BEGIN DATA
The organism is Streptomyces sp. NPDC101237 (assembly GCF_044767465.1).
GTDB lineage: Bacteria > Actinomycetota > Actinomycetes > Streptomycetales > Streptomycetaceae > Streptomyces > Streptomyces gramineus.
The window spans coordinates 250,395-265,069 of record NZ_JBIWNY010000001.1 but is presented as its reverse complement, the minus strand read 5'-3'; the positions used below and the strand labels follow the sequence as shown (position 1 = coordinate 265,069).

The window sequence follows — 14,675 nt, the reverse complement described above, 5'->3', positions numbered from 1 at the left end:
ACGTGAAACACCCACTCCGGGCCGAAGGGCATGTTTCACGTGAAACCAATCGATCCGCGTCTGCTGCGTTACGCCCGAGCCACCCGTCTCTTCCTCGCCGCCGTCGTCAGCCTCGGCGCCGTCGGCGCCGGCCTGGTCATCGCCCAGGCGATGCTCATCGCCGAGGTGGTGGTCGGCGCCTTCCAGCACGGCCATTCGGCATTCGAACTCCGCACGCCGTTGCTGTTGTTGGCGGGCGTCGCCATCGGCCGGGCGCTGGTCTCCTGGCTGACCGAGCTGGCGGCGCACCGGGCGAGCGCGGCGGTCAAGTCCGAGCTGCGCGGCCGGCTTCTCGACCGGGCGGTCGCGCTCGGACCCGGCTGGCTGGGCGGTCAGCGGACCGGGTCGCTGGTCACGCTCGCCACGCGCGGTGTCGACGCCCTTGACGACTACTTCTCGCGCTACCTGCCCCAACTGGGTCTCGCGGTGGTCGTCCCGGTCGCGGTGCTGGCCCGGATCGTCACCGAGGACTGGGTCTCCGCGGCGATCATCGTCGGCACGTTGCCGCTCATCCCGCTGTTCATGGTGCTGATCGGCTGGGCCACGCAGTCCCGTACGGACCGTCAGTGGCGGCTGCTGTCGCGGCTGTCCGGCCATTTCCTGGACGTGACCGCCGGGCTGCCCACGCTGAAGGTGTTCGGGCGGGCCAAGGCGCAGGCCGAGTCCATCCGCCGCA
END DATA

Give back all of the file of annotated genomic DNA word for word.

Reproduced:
The organism is Streptomyces sp. NPDC101237 (assembly GCF_044767465.1).
GTDB lineage: Bacteria > Actinomycetota > Actinomycetes > Streptomycetales > Streptomycetaceae > Streptomyces > Streptomyces gramineus.
The window spans coordinates 250,395-265,069 of record NZ_JBIWNY010000001.1 but is presented as its reverse complement, the minus strand read 5'-3'; the positions used below and the strand labels follow the sequence as shown (position 1 = coordinate 265,069).

The window sequence follows — 14,675 nt, the reverse complement described above, 5'->3', positions numbered from 1 at the left end:
ACGTGAAACACCCACTCCGGGCCGAAGGGCATGTTTCACGTGAAACCAATCGATCCGCGTCTGCTGCGTTACGCCCGAGCCACCCGTCTCTTCCTCGCCGCCGTCGTCAGCCTCGGCGCCGTCGGCGCCGGCCTGGTCATCGCCCAGGCGATGCTCATCGCCGAGGTGGTGGTCGGCGCCTTCCAGCACGGCCATTCGGCATTCGAACTCCGCACGCCGTTGCTGTTGTTGGCGGGCGTCGCCATCGGCCGGGCGCTGGTCTCCTGGCTGACCGAGCTGGCGGCGCACCGGGCGAGCGCGGCGGTCAAGTCCGAGCTGCGCGGCCGGCTTCTCGACCGGGCGGTCGCGCTCGGACCCGGCTGGCTGGGCGGTCAGCGGACCGGGTCGCTGGTCACGCTCGCCACGCGCGGTGTCGACGCCCTTGACGACTACTTCTCGCGCTACCTGCCCCAACTGGGTCTCGCGGTGGTCGTCCCGGTCGCGGTGCTGGCCCGGATCGTCACCGAGGACTGGGTCTCCGCGGCGATCATCGTCGGCACGTTGCCGCTCATCCCGCTGTTCATGGTGCTGATCGGCTGGGCCACGCAGTCCCGTACGGACCGTCAGTGGCGGCTGCTGTCGCGGCTGTCCGGCCATTTCCTGGACGTGACCGCCGGGCTGCCCACGCTGAAGGTGTTCGGGCGGGCCAAGGCGCAGGCCGAGTCCATCCGCCGCA